All NBs evaluated in the first stage had used hydrocolloid as nasal protection. In the second stage, the NBs used hydrocolloid or silicone gel nasal protection on their nasal base. This practice could have contributed to the prevention of severe injury stages. Nasal protections reduce the friction between the prong surface and the newborn’s skin.13,26 In other studies6,22,23 in which nasal protections were used during permanence in NIV stage I and II injuries were observed in larger proportions than stage III injury, the latter being of minimal incidence.

In the second stage of the present study we presented a preliminary analysis of risks associated with the use of nasal prongs. Possible risks are: inappropriate prong size, prong reuse, prolonged NIV use exclusively with binasal prong, incorrect prong positioning, NIV circuit traction, and prong model.

The prong size for each NB is selected based on body weight at the time of NIV implementation.15 However, in clinical practice, the relationship between prong size and body weight does not always guarantee that the NB will receive a prong of appropriate size.

Some manufacturers offer NIV circuit devices that measure nostrils’ size and indicate their respective prong sizes.13 However, this practice is not common in the studied NICU since prongs are chosen based on the NB’s body weight, on the availability of the material at the time of NIV implementation, and the clinical staff’s common sense.

In the NICU studied, it is the physiotherapist who evaluates if the prong’s size used on the NB is appropriate or inappropriate. Prong’s size is considered inappropriate to the NB when it forces the septum, and when a bigger prong is selected, the insertion catheter does not fit in the nostrils; in other words, when available sizes do not satisfy the NB anatomical characteristics.

Small-caliber prongs, when inserted in the NB, can move inside the nostrils and, due to friction, can cause injury.17 Prongs with a caliber greater than the diameter of the NB’s nostrils may enlarge and damage them with the increased pressure on the nasal mucosa.9

The pressure yielded by NIV interface, besides causing nasal injury, can provoke edema, facial and cephalic deformity.13 Pandita et al27 reported three cases of idiopathic unilateral facial nerve palsies in NBs associated to the pressure caused by the NIV interface. They found that NIV interfaces that compress the facial nerve near the exit from the stylomastoid foramen results in facial palsy.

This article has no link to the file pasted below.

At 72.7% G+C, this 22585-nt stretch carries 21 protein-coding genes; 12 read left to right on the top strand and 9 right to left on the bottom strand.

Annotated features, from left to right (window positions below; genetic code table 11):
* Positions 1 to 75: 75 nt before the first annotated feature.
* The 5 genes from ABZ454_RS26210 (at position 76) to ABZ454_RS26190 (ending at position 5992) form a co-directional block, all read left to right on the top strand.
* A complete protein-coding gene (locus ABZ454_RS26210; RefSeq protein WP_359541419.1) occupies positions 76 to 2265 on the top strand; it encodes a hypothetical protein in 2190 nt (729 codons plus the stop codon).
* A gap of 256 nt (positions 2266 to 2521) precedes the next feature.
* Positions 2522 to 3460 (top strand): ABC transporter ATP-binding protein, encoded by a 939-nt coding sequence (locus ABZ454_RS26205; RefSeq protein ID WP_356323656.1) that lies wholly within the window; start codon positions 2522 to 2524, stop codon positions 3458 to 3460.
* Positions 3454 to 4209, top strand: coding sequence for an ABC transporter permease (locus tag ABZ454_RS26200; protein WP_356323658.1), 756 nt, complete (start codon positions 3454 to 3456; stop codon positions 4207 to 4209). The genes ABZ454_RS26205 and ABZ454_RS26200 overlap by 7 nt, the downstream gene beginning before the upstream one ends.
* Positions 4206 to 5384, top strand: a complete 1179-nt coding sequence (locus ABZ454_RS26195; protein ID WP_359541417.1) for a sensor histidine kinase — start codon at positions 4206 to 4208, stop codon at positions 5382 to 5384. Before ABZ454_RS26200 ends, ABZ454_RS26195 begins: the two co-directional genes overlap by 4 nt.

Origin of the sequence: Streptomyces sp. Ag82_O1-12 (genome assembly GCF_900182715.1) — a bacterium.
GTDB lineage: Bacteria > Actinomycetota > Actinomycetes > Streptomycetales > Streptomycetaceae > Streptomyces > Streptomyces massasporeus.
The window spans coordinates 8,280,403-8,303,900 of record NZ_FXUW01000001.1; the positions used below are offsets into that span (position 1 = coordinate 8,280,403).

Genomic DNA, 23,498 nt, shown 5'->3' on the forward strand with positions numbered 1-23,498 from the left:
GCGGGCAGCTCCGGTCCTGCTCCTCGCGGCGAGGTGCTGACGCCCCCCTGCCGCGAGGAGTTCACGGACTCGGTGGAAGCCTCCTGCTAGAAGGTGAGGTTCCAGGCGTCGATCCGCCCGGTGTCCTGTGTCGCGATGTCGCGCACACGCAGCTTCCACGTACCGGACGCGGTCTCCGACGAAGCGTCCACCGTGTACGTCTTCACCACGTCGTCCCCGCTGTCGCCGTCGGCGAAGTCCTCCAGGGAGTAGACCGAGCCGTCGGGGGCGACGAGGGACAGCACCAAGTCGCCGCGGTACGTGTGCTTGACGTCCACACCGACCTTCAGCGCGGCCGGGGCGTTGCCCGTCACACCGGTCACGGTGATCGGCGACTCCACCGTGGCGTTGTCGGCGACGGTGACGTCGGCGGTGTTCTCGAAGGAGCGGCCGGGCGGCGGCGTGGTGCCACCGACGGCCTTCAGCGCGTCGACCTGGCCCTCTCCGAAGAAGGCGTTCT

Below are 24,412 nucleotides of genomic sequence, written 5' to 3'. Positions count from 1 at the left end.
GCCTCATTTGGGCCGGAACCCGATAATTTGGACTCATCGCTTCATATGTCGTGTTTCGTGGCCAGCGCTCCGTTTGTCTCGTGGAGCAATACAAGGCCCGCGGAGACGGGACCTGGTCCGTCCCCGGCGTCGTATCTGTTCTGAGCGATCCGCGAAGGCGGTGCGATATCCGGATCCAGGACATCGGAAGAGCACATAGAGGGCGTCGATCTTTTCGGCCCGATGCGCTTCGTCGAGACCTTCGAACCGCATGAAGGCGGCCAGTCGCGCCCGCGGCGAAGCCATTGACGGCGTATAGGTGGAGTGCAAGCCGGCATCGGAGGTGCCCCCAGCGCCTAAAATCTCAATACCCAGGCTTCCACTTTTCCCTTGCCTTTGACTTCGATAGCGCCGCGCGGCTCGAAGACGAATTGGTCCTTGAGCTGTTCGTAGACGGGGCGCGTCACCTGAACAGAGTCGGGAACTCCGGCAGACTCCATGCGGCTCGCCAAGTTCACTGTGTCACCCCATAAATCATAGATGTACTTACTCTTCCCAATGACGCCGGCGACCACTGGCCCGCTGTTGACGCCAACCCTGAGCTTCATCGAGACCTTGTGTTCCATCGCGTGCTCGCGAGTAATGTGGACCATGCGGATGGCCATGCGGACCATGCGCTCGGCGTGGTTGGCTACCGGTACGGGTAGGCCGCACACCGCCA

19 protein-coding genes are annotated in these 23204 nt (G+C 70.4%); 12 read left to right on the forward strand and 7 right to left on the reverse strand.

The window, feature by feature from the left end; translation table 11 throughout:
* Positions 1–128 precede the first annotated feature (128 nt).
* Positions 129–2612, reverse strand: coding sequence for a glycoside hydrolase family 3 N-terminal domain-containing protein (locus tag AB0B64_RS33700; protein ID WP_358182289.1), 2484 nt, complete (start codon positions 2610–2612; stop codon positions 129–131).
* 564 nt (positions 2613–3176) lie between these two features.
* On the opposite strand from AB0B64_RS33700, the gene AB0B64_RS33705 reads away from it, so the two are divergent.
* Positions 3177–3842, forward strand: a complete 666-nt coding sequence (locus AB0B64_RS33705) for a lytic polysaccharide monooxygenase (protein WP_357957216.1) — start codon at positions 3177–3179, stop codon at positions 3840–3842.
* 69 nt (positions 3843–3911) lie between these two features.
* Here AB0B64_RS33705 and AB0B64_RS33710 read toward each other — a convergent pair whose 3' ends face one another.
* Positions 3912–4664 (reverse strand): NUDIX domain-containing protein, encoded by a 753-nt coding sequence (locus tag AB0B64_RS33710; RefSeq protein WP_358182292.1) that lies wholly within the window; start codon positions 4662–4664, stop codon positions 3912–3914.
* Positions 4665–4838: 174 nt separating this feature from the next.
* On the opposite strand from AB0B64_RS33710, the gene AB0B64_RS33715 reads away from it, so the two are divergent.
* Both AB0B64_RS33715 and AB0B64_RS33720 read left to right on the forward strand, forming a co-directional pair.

Regarding the reused prong, the continuous sterilization process causes degradation on the plastic material, turning the device rigid, increasing the risk of a nasal injury.17 Nasal prongs are manufactured to be disposable, but their reuse has been observed in the practice of Brazilian NICUs.6 For economic reasons, on the studied NICU, prongs are reused. However, attempting to reduce costs by using reprocessed materials is a mistake. In addition to cause adverse sequelae in the NB,8,28 the nasal injury may extend the length of hospitalization29 due to the need for antibiotic therapy as a result of the infection caused by nasal wound or reintubation.

The longer the length in NIV, the higher the risk of developing skin damage.6,8,22 Studies28,30 have proved that switching between interfaces decrease the incidence of nasal injury. In this study’s NICU, there are no switches because they only offer short binasal prongs.

Concerning the improper prong positioning and the pulling force of the NIV circuit, both increase the pressure on nasal structures, reduce local blood flow, and may result in nasal damage. Moreover, inappropriate prong and incorrect NIV circuit positioning may cause discomfort in the NB.13 The painful episodes provoke negative effects on the sleep and wakefulness state, increasing agitation of the NB that, in turn, increases the prong movement, intensifying the risk of lesions caused by friction.18

In the NICU studied, the NIV circuit is fixed in NBs through tubular mesh caps with adhesive taps. According to Nascimento et al,17 large caps in relation to the newborns’ heads cause mobility of the tracheas and contribute to increase the pressure or friction of the prongs on the nasal region. Very small caps can put pressure on the cephalic region and cause pain and positional plagiocephaly.13

In the third stage, we introduce a flowchart with 17 preventive procedures for nasal injury. Thirteen of them are related to care actions towards newborns and do not require investments for their application, namely: appropriate prong size,5,6,13-19 and correct prong positioning;13,14,18,22 proper NIV circuit placement;5,6,13,17 suitable NB positioning,13,14,17,19,23 and appropriate cap size;1214,17 adequate heated and humidified gas flow;13,17,18,20 regular clinical evaluation of the nasal septum;12,13,15,16,18,26 regular inspection of the NB and the NIV circuit;5,13,22,23,31 prong lubrication before insertion into the NB;13,15,17,19 regular massage of the nasal septum;12,13,22 training and commitment of the care team;5,13,17,23 comfort actions for agitated NBs;5,13 and four-hand care.13